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Shifting Sands: Babanusa to Abyei 1953/54

An exhibition exploring the visual history of Abyei, recently opened at the Oriental Museum in Durham. The curator, Zoe Cormack, explains what photographs can tell us about the history of this contested region.

Shifting Sands is an exhibition of Ian Cunnison’s photographs from Sudan, taken during his ethnographic research on the political culture of the Misseriya-Humr between 1952 and 1955. The Misseriya annual migration goes from the edge of the desert in Kordofan to Abyei, where Dinka communities plant crops and graze their own cattle. This region lies on what is now a contested international border between Sudan and South Sudan; Abyei is currently claimed by both states. As part of the peace process that led to South Sudan’s independence there was supposed to have been a referendum in Abyei to determine which country the region would join. This never took place, hampered by disagreements over who had the right to vote. In October 2013, the Dinka community held a unilateral referendum. The Misseriya refused to participate and the ballot took place before, on their annual migration, they had reached the contested region.

Image‘Horse with Anthropologist’

Ian Cunnison (1923-2013) was an important figure in British and Sudanese anthropology. In 1959, after his research in Kordofan was finished, he moved back to an independent Sudan with his wife, Sheila to set up the department of social anthropology at the University of Khartoum. Even after he had returned to England, to take up a position at the University of Hull, he remained closely engaged with Sudanese scholars. During his retirement, Cunnison’s study of the Misseriya took on an entirely new significance. His work was used by lawyers representing both Sudan and South Sudan on the International Tribunal at The Hague to determine the boundaries of Abyei. Cunnison himself was called to give evidence to the court; a sharp reminder that the political significance of academic research can change dramatically.

The exhibition follows the 1953/1954 migration of the nomadic camp of the Omda (chief) Hurgas Merida, with whom Cunnison lived during his fieldwork. The camp moved around 60 times a year; four modules of photographs show different stages of the seasonal migration between the Babanusa in the north, to Abyei further south. It is a sophisticated cultural means of exploiting Sudan’s extreme environmental conditions. Photographs of the migration are interspersed with portraits of members of the camp that explore relationships – both within the camp and between neighbouring communities – in particular the Ngok Dinka in Abyei. These are also striking pictures of everyday life, indicating a familiarity between subject and photographer, which make them quintessentially the product of a close ethnographic relationship.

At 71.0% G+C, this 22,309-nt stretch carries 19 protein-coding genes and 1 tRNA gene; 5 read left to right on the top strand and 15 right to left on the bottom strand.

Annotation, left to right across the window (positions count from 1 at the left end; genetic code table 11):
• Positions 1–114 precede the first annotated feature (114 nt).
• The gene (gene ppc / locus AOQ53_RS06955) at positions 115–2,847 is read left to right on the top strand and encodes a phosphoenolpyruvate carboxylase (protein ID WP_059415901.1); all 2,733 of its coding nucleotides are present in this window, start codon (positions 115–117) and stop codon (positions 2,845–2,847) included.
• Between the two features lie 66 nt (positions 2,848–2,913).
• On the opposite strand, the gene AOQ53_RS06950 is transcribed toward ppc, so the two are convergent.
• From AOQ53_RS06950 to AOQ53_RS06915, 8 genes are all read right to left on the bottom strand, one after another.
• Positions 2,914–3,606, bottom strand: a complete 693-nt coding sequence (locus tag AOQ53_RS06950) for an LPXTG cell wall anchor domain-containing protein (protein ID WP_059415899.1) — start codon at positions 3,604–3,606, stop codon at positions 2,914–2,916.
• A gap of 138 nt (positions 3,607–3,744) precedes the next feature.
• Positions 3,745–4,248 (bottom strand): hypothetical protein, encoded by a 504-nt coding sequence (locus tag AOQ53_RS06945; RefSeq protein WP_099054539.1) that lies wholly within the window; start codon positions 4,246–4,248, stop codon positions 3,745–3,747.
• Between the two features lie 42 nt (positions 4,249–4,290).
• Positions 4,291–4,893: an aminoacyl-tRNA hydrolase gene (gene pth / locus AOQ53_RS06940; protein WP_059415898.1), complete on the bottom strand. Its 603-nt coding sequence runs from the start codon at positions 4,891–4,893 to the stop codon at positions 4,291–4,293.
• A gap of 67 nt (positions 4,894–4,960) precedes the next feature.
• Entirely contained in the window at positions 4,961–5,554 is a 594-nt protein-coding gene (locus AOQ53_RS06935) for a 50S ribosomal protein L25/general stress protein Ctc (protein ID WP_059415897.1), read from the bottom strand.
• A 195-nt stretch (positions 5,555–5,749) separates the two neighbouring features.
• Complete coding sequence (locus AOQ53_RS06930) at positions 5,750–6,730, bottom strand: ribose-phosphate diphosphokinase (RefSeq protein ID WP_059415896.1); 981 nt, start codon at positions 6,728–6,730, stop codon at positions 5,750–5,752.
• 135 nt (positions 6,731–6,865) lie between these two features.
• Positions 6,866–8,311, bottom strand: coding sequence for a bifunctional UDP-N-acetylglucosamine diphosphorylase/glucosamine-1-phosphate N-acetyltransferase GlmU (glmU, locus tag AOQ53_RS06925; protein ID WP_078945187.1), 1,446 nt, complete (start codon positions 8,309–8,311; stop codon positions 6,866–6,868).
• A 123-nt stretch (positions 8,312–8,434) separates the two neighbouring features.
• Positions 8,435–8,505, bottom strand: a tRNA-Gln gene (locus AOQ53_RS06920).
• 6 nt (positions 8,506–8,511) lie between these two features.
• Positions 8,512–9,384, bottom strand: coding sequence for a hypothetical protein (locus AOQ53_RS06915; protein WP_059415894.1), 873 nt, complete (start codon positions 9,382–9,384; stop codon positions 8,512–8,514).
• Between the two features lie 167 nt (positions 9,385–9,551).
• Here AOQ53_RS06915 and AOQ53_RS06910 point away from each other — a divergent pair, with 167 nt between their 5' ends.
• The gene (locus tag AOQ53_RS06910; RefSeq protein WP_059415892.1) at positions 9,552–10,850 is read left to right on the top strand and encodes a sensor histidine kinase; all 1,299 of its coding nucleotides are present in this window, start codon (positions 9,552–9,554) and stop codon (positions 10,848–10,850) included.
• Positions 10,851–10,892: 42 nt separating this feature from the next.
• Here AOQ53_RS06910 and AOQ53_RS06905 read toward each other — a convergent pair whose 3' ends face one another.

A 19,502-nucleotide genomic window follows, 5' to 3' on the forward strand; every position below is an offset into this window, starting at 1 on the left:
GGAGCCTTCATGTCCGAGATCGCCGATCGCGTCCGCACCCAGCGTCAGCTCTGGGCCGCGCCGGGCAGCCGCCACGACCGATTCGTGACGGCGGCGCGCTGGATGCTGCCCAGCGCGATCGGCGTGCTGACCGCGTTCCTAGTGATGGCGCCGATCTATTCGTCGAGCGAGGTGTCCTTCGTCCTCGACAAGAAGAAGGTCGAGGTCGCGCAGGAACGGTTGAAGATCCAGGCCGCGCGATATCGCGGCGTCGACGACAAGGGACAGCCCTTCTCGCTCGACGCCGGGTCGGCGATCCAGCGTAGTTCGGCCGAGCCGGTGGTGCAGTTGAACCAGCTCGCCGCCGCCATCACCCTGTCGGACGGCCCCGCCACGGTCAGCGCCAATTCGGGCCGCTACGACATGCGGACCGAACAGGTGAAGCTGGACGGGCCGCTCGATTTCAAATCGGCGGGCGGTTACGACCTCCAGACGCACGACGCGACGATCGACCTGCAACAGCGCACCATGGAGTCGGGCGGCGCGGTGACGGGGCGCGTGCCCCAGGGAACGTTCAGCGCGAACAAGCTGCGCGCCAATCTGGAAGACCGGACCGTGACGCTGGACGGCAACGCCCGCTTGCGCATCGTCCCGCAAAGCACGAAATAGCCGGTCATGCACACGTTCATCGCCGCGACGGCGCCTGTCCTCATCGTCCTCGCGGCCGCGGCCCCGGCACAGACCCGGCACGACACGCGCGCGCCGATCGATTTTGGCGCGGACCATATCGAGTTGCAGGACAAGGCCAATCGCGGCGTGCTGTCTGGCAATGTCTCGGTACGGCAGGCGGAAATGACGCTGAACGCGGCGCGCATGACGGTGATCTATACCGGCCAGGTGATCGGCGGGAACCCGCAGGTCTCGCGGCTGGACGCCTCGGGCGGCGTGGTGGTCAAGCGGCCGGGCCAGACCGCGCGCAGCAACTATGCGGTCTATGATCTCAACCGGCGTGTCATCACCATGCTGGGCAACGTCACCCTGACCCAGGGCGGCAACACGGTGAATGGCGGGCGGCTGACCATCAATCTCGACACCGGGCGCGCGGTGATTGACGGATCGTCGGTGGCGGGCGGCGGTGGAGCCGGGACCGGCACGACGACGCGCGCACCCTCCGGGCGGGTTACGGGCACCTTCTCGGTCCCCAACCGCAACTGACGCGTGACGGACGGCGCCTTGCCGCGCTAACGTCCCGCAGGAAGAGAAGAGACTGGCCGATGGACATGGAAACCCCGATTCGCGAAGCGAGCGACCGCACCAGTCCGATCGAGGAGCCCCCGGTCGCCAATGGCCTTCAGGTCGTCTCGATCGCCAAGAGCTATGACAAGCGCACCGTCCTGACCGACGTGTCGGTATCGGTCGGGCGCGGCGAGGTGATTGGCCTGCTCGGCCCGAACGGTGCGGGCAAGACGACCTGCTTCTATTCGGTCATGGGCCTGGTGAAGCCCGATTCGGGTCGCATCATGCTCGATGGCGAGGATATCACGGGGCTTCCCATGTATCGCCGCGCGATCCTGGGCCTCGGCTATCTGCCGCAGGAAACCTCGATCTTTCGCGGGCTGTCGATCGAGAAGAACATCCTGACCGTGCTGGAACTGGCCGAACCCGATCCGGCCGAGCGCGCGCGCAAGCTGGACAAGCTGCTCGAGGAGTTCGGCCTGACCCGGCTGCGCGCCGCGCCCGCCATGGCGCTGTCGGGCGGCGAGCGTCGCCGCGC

The photographs tell a unique visual story of inter-ethnic relationships in this frontier zone. Through portraiture and ethnographic details taken from Cunnison’s published work, the exhibition explores these complex dynamics in the camp in the mid 1950s. One portrait that reveals the intricacy of genealogical connections is of a man called Sheybun, the half brother of Hurgus Merida (who was the leader of the camp). Sheybun was one of Cunnison’s closest informants and a good friend (there several photographs of him in the exhibition). Cunnison describes Sheybun as ‘fey’, a carefree and engaging character. Before Cunnison’s research Sheybun had divorced his wife, but he had had a change of heart and was trying to raise the cattle needed to remarry her. One of the people helping him was his mother’s brother, El-Ju, a man of Dinka parentage and one of Hurgas’ closest friends. Sheybun himself was half Dinka. As we learn from Cunnison’s ethnography, several members of the camp were the descendants of Dinka slaves, others where descended from free men who became associated with the camp.

ImageSheybun

Despite the evidence of a recent history of slavery between the Dinka and Misseriya, Cunnison’s photographs capture a time in Abyei that many remember as a time of peace. In 1951 Deng Majok, the paramount chief of the Ngok Dinka had been asked by the colonial government if the Ngok Dinka should join the Southern provinces. He decline and opted to stay in the administration of Kordofan. During this period, Deng Majok sat with Misseriya leaders on the El Fula Rural Council, which Cunnison described as ‘a sphere of apparently friendly and fruitful cooperation between the north and south of the county’. At this time relationships were relatively good; but the situation would change dramatically from the 1960s as civil war began spread into Abyei.

The last photograph in the exhibition is of men from Deng Majok’s court visiting the Misseriya Nazir Ali Nimir at a camp near to Lau (in the Abyei region). The Dinka visitors recline on deckchairs, while Misseryia men sit on mats on the floor. Cattle graze in the background and the Nazir studies a piece of paper. This is not the most visually stunning of Cunnison’s photographs, but it is one of the most lingering: a tantalizing reminder that workable local relationships in Abyei have, in the past, been possible.